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A commercial bar soap (Ivory) was completely dissolved in warm tap water at several concentrations. For these studies, a diluted solution was used (1 g/1,000 ml) to ascertain possible conditions in the environment. The direct virus-killing action of genital secretions was first measured. Suspensions of virus were then evaluated for infectivity after exposure to an equal volume of soap and tap water, tap water alone, or control medium for 2 to 6 minutes.

When HIV was exposed to control medium, CVL alone, SF alone, or a CVL-SF mixture, no noticeable effect on viral infectivity was noted until the 6 hour time point, when a tenfold decreased infectivity of the virus in CVL was observed. By 12 hours, the CVL had caused a 1,000-fold decrease in virus infectivity. In contrast, HIV in control medium or CVL-SF did not show a tenfold decreased infectivity until 12 hours after incubation, and at 24 hours a 1,000-fold dilution of virus still resulted in a productive infection.

Exposure of HIV to soap and water for 2 to 6 minutes decreased viral infectivity by more than 1,000-fold. When the virus was in a CVL-SF mixture, the virucidal activity of the 1-g/1,000 ml soap and water mixture was completely eliminated. However, with a 1-g/200 ml soap solution, viral infection was reduced by more than 30-fold after either 2 or 6 min of exposure.

In addition to the widespread use of soap solutions to clean female barrier contraceptives after their removal from the vaginal canal, several recent studies have indicated that the practice of vaginal cleansing with soap, detergents, or disinfectants is common in the developing world. The present study demonstrates that soap and water solutions should be effective in inactivating HIV and HIV-infected cells associated with barrier contraceptives or cells that are present in the vaginal canal. For these experiments, Ivory bar soap was chosen because of its relatively simple ingredients and its accessibility to women internationally. However, soap and water needs to be further evaluated for its effects on the vaginal [bacteria] if used as a douche in conjunction with female barrier contraceptives. In addition, in developing countries, access to clean water is imperative for these simple approaches to be effective in preventing HIV transmission.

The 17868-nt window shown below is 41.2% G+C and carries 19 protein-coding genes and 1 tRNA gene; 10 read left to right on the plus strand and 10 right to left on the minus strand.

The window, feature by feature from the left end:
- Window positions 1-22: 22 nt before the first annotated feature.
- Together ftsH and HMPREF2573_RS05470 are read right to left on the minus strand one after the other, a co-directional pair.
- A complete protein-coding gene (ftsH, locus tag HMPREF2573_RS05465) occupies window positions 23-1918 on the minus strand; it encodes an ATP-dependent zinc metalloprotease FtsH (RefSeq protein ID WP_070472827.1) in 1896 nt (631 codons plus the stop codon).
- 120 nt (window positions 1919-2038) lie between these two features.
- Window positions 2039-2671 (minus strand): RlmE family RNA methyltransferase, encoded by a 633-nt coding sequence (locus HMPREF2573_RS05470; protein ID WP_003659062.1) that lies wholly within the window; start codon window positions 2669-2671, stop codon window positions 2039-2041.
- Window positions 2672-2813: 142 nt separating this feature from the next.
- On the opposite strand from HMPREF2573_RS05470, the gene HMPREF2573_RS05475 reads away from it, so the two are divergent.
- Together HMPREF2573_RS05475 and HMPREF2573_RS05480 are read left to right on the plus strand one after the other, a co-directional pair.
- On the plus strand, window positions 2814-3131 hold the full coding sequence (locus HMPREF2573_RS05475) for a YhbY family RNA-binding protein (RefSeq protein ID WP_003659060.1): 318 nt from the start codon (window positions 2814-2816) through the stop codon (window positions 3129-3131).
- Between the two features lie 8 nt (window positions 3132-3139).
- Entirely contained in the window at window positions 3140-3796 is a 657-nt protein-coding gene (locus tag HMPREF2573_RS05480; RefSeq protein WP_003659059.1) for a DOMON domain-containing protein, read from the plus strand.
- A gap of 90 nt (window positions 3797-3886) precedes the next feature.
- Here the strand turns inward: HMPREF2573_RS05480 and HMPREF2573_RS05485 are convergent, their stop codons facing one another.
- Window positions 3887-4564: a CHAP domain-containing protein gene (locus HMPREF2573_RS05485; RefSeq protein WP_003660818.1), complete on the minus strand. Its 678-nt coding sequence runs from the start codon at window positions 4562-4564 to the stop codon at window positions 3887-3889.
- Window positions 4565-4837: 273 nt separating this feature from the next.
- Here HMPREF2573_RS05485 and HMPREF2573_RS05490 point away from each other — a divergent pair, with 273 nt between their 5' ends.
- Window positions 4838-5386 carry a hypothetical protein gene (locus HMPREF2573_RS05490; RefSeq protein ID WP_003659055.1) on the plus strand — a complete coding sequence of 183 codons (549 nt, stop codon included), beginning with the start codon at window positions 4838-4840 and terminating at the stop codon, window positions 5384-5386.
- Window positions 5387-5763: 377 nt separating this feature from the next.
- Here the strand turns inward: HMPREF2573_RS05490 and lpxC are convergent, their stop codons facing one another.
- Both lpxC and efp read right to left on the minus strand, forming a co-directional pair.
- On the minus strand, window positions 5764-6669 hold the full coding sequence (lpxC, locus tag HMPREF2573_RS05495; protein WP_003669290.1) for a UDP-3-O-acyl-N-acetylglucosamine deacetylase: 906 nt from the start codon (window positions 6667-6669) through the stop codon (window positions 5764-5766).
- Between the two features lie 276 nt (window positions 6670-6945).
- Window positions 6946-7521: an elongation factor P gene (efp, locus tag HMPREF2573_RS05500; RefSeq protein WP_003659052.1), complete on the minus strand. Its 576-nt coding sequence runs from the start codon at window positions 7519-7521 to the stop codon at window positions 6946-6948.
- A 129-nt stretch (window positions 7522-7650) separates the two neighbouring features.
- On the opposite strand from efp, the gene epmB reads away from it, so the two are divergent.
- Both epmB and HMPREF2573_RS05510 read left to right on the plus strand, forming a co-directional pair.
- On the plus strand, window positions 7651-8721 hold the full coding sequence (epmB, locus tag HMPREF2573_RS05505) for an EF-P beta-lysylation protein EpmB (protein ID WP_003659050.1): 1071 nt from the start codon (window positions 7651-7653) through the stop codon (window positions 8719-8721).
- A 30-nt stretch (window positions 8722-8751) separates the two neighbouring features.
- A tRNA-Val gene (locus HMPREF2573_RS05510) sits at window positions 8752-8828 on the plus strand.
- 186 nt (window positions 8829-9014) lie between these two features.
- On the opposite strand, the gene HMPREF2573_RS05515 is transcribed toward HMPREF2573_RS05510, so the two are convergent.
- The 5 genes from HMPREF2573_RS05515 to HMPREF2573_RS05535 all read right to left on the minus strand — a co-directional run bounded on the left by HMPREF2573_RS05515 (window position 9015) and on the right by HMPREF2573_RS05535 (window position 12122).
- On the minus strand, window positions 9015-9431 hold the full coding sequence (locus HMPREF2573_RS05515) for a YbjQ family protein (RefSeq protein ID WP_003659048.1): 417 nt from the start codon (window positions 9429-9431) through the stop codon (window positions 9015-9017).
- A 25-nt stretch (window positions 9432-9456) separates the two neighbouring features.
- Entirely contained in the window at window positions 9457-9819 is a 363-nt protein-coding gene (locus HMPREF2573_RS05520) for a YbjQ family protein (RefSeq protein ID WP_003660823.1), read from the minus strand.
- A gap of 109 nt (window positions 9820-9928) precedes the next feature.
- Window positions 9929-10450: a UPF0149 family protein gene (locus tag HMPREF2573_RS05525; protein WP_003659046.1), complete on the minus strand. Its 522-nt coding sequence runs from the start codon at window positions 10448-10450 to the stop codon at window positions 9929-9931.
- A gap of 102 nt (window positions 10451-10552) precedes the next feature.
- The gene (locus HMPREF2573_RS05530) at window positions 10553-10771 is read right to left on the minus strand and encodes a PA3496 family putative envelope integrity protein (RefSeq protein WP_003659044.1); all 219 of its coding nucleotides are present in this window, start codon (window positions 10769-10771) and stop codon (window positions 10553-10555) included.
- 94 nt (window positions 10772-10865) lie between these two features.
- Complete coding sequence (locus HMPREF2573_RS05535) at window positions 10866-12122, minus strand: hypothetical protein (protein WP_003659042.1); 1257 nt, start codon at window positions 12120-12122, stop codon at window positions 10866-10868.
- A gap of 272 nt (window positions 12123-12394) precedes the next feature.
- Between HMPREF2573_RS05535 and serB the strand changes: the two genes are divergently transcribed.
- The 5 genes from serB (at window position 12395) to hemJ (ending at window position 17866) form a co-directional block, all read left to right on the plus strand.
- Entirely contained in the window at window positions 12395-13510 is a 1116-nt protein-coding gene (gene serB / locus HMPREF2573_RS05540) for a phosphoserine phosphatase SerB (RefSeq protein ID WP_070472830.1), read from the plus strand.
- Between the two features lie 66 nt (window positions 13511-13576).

The information in this article was modified from the original study report. For access to the entire study, including methods, please note the following citation: Virucidal Efficacy of Soap and Water against HIV in Genital Secretions. Antimicrobial Agents and Chemotherapy, Oct 2003, p. 3321-3322, Vol. 47, No. 10. Jonathan Z. Li, Elizabeth C. Mack, and Jay A. Levy.


A note from TheBody.com: Since this article was written, the HIV pandemic has changed, as has our understanding of HIV/AIDS and its treatment. As a result, parts of this article may be outdated. Please keep this in mind, and be sure to visit other parts of our site for more recent information!



  
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This article was provided by Seattle Treatment Education Project. It is a part of the publication STEP Ezine.